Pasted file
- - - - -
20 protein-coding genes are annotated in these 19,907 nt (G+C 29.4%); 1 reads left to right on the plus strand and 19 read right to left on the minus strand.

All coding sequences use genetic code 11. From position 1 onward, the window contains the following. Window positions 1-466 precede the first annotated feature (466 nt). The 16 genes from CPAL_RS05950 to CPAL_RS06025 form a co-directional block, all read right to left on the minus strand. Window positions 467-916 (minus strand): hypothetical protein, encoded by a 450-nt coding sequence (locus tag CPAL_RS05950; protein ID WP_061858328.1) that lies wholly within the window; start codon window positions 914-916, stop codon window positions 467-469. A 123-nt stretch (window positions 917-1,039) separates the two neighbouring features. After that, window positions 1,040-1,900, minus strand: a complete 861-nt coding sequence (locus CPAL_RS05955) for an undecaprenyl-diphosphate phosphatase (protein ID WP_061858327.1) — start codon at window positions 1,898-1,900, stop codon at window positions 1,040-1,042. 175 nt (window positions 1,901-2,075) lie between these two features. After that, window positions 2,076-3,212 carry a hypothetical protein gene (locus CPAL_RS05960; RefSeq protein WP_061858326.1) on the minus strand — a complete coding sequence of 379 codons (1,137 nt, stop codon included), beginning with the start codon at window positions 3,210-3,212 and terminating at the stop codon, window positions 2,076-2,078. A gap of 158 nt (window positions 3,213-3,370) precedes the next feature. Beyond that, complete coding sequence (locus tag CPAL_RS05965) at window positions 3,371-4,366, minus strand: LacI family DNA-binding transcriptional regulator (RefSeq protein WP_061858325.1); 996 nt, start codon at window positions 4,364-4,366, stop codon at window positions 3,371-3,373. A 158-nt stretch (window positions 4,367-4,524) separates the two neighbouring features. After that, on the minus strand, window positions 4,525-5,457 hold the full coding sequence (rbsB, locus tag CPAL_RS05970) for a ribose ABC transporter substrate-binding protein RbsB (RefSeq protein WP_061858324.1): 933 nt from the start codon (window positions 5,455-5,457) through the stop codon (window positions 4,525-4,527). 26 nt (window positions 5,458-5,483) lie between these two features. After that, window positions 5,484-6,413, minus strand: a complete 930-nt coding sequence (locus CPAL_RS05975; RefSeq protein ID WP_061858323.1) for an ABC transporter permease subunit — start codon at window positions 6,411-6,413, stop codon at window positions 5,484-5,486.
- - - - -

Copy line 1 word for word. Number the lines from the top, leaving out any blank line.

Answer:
20 protein-coding genes are annotated in these 19,907 nt (G+C 29.4%); 1 reads left to right on the plus strand and 19 read right to left on the minus strand.